The couch is leather so that does not soak up much and there is a nice door wall that messes up things as well.

As for the panels I have they were grabbed used off of Craig's list for $150 and I got 5 GIK 244 and 1 GIK 242 for that amount so not bad.
 

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Hi Babak,,

Is there any data (3rd party preferably) showing the efficacy of those type products?
What is the cost?
That would be interesting to compare, vs the same cost subwoofers. Subwoofers that would increase output, lower distortion and be actively adjustable...and most likely much smaller and less obtrusive, both physically and spatially.
Of course, with subs, usually at most, only 3-4 would be needed.
I've never quite grasped the concept of going through the trouble of creating energy....only to throw it away. Seems wasteful to me.:)
Sorry, I don't have any 3rd party measurements.

The costs are about 200 Euros reach, if I remember right.

I also don't like the idea to create energy to throw it away.

That's why I adopted Toole's idea not to excite room modes in the first place by placing the subs on nulls of room modes.
And also to reduce the effect of the modes by placing the listening position on nulls of other modes.

His following steps are
- Add bass absorbers, then
- narrow band EQ to reduce frequencies of remaining modes


I don't need to absorb modes that are not being excited and that don't build up sound pressure on the listening position.

There are also other reasons why I would always prefer full range speakers on the right positions (in regards to the modes) to subs that are separated from the sprakers by 1 or 2 meters. One single sub is also a bad solution from my point of view.


Cheers
Babak
 

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Name a full range speaker that can do want sub can do in a room when placed where it will image and have good overall balance to the sound that can play down to 20hz or less when also placed on the nulls of a given room and cost under 10k

The best place for the speakers to image may not be on a room null and how often is the best most even location for bass in that spot?

And when I am talking full range I mean tested to be flat to 20hz or less without room gain being added in and not can play down to stuff that some company say but by time it is at 20hz it is down 25db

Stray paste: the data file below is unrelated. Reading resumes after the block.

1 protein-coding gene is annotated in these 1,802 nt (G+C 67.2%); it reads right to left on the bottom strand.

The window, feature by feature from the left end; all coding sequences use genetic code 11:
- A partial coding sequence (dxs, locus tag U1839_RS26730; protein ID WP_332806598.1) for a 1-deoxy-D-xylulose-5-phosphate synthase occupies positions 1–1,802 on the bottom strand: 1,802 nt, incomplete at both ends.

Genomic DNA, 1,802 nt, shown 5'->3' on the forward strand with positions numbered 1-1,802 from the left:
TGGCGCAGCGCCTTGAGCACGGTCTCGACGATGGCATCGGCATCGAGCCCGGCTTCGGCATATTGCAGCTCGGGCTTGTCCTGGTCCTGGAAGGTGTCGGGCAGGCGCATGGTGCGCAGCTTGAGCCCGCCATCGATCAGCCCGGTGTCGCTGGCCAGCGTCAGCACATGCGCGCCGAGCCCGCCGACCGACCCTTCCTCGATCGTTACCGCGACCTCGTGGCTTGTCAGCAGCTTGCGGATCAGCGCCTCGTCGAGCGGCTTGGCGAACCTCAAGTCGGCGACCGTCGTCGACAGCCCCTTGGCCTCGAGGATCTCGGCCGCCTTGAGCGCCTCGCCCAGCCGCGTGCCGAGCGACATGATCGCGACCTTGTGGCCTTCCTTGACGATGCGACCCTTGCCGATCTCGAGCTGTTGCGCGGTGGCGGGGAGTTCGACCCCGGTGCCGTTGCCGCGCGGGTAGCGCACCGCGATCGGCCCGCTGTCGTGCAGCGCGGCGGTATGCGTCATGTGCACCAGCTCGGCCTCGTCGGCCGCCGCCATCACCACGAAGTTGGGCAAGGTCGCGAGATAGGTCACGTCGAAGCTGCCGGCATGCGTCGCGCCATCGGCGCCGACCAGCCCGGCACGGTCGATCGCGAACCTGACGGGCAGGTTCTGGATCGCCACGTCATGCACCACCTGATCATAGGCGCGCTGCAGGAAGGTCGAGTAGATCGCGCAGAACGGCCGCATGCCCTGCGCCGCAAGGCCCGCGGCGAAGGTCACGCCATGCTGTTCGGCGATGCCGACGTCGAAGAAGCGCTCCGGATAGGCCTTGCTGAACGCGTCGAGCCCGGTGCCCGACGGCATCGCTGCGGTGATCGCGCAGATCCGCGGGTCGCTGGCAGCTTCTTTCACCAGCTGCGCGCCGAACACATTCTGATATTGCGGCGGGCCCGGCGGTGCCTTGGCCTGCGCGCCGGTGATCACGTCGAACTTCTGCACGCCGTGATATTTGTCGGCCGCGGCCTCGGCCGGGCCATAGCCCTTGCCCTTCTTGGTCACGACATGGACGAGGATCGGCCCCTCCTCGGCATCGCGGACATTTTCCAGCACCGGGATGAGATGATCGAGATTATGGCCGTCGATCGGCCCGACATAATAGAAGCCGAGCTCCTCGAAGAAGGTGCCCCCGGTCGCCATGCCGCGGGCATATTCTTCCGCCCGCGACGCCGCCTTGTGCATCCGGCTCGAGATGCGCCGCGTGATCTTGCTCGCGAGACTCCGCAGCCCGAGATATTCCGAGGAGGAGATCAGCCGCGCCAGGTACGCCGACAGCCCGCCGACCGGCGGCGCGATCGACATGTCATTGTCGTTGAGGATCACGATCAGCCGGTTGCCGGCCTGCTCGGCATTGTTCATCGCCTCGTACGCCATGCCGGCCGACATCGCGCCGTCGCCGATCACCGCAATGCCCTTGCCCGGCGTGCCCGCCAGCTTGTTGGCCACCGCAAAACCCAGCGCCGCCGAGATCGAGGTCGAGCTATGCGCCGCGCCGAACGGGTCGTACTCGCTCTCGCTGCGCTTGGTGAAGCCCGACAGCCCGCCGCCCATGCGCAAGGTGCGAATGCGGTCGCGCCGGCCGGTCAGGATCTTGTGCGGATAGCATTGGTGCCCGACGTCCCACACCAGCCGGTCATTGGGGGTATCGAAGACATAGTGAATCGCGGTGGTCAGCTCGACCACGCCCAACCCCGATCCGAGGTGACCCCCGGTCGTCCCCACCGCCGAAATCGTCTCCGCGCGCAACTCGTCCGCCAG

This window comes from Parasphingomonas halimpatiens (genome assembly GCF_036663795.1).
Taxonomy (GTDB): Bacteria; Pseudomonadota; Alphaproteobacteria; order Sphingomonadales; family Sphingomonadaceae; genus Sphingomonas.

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Maybe, maybe not. Personally, I don't need to get down to 20 Hz for audio only purposes. Not sure if I need it for HT. Some speakers have plenty of extension to satisfy me in their optimum placement for imaging. Most of the speakers in the last review session we did were fine without a sub IMO. You might want more extension, and a sub is needed for that, but not everyone does.
 

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But there is a difference between a speaker and good sub and how deep it can dig. A good speaker can did deep for music we both know that but with home theater the lfe channel can have effects down to 5hz I don't think I want my mains trying to deal with such things.

My friend tried to run a book shelf speaker set to full range with no sub. Played fine at reference volume until a nice loud bomb went off in the movie and popped a driver.
 

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No one is denying that there is a difference in what subs can do and what most speakers can do. The point is that many full range speakers CAN be satisfying to many people. The amount of actual signal below 30 hz is minimal actually, and not of great importance to most people.

Don't confuse your own priorities with those of others. They may not have any connection.